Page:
Background: Uncemented total knee arthroplasty is increasing as a potential solution for aseptic loosening via biologic fixation and to increase operative efficiency. However, postoperative radiolucent lines (RLLs) remain a concern for some clinicians. We report on a multicenter analysis of these RLLs over a 2-year period to identify their incidence, progression, and clinical significance. Material and methods: Institutional review board approval was obtained for this retrospective, multicenter case series. A total of 312 patients treated with a single cruciate-retaining, fully porous coated femoral and tibial component design were included in the study. All patients were evaluated clinically and radiographically in the early postoperative period and at final follow-up (average 2.0 years). Average age of the study group was 58.2 years, and average body mass index was 30.7. Of the total, 66% were male, and 34% were female. Two independent surgeons evaluated the radiographs at the initial postoperative visit and at the most recent follow-up for RLLs. Knee Society Scores and range of motion (ROM) were collected at each visit. Results: We identified RLLs in 25% of patients. All RLLs were less than 1 mm in size and located at the periphery of the tibial implant. None of the RLLs were progressive. At the final follow-up, compared with early postoperative imaging, no new RLLs were identified. Average ROM in flexion was 124 degrees, and the average Knee Society Scores at the most recent clinical follow-up was 96. Conclusion: RLLs are commonly seen following cementless TKA, most commonly underneath the tibial tray. Based on this data set, there does not appear to be progression of these RLLs with time, and they do not appear to have an effect on ROM or clinical outcome at 2 years.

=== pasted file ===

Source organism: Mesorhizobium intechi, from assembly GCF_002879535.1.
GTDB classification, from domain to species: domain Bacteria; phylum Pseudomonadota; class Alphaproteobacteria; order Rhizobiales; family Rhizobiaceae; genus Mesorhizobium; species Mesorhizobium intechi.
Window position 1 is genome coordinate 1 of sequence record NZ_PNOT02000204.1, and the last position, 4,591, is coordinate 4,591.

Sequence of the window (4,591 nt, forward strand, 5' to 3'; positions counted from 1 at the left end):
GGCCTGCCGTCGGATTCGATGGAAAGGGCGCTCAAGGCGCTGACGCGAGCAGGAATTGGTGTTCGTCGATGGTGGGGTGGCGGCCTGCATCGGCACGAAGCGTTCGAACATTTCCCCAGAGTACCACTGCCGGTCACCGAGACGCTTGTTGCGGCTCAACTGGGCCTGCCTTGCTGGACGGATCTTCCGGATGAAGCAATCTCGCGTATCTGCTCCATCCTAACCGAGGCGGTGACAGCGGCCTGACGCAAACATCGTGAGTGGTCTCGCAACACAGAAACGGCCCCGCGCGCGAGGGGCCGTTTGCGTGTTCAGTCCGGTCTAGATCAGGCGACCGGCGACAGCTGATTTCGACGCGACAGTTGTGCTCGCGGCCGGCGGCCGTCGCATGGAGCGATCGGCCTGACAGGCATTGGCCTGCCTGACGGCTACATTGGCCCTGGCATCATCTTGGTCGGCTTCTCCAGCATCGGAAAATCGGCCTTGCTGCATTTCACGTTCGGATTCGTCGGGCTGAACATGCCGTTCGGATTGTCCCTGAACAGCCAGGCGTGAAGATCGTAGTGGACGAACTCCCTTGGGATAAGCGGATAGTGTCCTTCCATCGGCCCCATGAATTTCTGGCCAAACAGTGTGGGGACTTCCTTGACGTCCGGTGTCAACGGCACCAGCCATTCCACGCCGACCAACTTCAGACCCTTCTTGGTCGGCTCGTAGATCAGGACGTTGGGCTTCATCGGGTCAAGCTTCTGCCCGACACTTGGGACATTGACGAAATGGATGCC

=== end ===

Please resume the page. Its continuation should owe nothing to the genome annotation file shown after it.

- Total knee arthroplasty